I had the good fortune to be involved in the early days of the Software Patterns. In brief, patterns are about capturing solutions that people have developed organically over time, which have proven to be the best ones for the context at hand. What's interesting about patterns to those who are used to more academic approaches to learning about software, is that a good pattern isn't novel. If you've been working in a domain for a time you are likely to recognize solutions you have used before. If you've struggled with the problem in the past, you are likely to appreciate that the "common solution" is now documented.
By writing patterns, and hanging around people who studied and and worked with patterns, I learned to appreciate that the value of context: it's not enough to have a toolbox of solutions; you need to understand which solution makes sense given the specifics of your problem. In that way, Patterns fit into a set that includes agile engineering practices and software configuration management: Things that help you to focus your energy on the solving the hard problems that apply to your specific situation.
A good pattern is something that other's have used successfully. When trying to understand whether something is a pattern or just a "cool idea" you often find your self trading stories with others who have worked in a similar domain. My work with "Patterns People" also helped me appreciate the value of story in sharing knowledge. The books that inspired the first writers of software patterns, The The Timeless Way of Building , and A Pattern Language: Towns, Buildings, Construction (Cess Center for Environmental), are about building and architecture, fields in which there is a long history and much tradition. Traditional approaches to building evolved organically over time, and the ones that worked were shared and persisted. To understand the difference between a solution that works and one that is adequate you need to know more that just what to do. You need to understand the story behind the solution, and the story behind your current situation.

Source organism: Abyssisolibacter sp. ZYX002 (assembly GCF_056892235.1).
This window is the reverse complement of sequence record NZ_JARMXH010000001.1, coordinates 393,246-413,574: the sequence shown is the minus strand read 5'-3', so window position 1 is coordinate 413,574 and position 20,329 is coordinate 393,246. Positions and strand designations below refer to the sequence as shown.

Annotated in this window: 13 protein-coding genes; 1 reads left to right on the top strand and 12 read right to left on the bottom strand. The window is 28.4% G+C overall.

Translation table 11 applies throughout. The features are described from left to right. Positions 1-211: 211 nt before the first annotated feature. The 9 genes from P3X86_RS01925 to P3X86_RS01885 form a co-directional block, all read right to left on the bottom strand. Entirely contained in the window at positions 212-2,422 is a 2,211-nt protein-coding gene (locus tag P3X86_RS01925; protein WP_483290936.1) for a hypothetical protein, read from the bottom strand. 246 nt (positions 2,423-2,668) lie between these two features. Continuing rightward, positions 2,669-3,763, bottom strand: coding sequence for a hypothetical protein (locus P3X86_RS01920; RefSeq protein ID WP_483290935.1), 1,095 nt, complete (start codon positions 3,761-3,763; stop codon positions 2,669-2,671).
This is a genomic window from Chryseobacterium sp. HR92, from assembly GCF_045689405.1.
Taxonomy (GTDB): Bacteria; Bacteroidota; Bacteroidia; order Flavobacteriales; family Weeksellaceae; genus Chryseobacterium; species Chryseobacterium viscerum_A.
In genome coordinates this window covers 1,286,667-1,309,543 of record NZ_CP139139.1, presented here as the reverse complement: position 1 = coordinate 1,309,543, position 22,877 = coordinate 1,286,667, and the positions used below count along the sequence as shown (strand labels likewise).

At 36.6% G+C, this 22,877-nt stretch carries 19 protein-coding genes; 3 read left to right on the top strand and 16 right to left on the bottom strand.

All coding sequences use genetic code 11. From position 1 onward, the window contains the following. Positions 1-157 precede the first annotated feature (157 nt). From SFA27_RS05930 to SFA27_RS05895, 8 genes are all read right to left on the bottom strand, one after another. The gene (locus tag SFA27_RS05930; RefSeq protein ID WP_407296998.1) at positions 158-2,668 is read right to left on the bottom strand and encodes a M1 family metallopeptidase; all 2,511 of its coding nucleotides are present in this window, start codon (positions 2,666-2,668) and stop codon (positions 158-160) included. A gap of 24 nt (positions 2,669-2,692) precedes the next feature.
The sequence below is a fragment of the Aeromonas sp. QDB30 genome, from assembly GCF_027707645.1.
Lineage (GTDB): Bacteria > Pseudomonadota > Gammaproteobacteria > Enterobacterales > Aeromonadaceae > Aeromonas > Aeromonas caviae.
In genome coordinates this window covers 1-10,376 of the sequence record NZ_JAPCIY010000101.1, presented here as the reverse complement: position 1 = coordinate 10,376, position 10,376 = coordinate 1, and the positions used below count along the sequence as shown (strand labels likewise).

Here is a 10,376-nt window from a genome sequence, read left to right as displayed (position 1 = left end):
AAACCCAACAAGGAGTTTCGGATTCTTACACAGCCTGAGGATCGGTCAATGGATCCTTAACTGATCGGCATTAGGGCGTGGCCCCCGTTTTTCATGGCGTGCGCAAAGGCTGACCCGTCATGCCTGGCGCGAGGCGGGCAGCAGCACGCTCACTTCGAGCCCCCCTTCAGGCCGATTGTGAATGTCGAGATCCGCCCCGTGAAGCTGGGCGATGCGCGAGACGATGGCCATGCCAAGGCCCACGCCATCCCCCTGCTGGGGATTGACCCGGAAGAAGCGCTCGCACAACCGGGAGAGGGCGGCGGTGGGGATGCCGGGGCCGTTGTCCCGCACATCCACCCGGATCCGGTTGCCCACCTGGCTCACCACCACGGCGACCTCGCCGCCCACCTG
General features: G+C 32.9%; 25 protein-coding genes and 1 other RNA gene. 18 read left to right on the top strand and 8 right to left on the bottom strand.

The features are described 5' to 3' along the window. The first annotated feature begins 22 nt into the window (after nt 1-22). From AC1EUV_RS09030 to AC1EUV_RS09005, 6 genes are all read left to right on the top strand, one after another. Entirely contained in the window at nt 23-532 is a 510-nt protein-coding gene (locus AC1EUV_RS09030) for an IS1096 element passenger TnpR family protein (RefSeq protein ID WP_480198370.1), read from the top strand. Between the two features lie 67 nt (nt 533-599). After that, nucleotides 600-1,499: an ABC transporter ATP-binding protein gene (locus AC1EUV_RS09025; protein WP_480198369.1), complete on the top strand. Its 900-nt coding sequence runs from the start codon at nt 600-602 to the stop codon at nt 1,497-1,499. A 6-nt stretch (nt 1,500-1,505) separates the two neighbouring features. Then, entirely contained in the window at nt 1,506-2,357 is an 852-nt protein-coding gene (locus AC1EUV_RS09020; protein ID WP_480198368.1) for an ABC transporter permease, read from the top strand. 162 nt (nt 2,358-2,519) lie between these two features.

The value of story in learning and transferring knowledge seem to make sense on the surface. But it also seems to contrast with the way that we sometimes apply business and engineering processes. We want highlights, key points, and simple rules. But we often don't have the patience for the story that describes why (and when) these rules apply. And applying rules without context can sometimes be uncomfortable. I recently read a review copy of The Storytelling Animal: How Stories Make Us Human, and this book shed some light on why stories work well for learning, and why avoiding story can make us uncomfortable.
The Storytelling Animal a well written, compelling book that explores the science, history, and future of stories and storytelling. Among other things, the book covers why children and adults create and consume fiction, the science of dreams, the role of stories in influencing (and defining) history, and what technology means for the future of stories. Not just full of interesting facts, many chapters start out in the manner of a compelling story, drawing you into learning about the science and history of story telling, proving the point stories are a great way to learn.
In our quest for answers, it is important to not ignore that there is a always a context to a problem. What worked in one situation might not be generally applicable, and a framework or tool that solves one (important) problem well, but not your problem is not de-facto a bad tool or a bad solution. Just not the right one for you. While it's good to be skeptical when presented with a solution (especially if someone claims it to be a pattern), it's also good to not be dismissive of attempts to capture solutions in context. Solving technical problems well isn't just a matter of applying technology. You also need understanding and a knowledge of what others have done in similar situations. Your situation may well be unique. But it is also likely to be similar to ones others have encountered.